Concerns about how Aspen is developing prompted a city councilman Monday to ask for an analysis of development projects already approved. 

Aspen resident Ward Hauenstein told council Monday he’s worried.

"City government has had the vision and courage to limit growth. I fear that our representatives have lost that vision and courage."

aspenpitkin.com

The City of Aspen is in the throes of deciding where to put government offices in the future. Tuesday afternoon (7/14) council narrowed three options to two. 

City departments like police and engineering are currently in leased space that before long, will become unavailable. City council is examining two solutions. Both include building new structures and have price tags above $48 million.

aspenpitkin.com

Aspen City Council is getting behind a national effort to address climate change. On Monday council gave initial support for what’s called a “Carbon Fee and Dividend” proposal.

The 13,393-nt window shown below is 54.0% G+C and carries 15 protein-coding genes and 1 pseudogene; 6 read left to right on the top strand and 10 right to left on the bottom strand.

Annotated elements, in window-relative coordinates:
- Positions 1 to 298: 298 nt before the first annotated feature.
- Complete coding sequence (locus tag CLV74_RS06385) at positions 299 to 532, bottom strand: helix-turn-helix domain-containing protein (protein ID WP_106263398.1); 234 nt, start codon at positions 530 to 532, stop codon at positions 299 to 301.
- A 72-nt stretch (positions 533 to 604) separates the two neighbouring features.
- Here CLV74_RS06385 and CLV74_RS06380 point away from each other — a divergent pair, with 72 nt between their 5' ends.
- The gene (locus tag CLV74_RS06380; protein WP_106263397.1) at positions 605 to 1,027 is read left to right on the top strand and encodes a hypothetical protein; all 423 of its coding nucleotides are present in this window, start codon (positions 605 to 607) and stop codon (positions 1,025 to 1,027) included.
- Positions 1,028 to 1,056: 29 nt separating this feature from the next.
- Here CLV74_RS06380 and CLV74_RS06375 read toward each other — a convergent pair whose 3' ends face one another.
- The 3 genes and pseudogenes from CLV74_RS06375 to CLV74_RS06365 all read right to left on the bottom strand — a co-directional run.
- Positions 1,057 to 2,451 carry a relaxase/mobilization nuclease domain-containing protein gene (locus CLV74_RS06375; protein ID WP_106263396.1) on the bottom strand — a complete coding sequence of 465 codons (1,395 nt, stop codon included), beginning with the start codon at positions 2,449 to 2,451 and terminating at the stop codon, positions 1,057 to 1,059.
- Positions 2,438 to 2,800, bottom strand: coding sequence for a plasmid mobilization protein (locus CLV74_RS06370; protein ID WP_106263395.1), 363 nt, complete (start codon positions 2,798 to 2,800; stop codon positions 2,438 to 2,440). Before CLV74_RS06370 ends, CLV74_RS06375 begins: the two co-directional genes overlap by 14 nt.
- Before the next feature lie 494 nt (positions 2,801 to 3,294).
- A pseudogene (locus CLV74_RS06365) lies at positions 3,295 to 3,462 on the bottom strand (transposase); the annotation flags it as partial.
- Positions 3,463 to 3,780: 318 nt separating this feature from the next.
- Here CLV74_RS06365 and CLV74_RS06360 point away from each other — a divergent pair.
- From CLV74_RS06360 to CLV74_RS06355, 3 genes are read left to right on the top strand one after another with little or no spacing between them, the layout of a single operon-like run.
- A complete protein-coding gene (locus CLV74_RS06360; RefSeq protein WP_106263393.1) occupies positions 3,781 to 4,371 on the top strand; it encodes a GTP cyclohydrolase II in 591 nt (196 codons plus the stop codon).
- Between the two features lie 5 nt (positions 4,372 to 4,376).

In June seven Roaring Fork Valley residents, including an Aspen city staffer, traveled to Washington DC to sway elected officials to support the Carbon Fee and Dividend policy proposal. It would apply a fee to carbon-based fuels. Revenues from the fee would be returned to households across the country.

 

Petitioners are getting signatures in an attempt to stop a hotel from being built in Aspen. As of last week, organizers have beyond the 680 signatures needed to get on the ballot for a public vote later this year. The question would be whether a hotel, called Base 2, should move forward.

plexiglassplus.com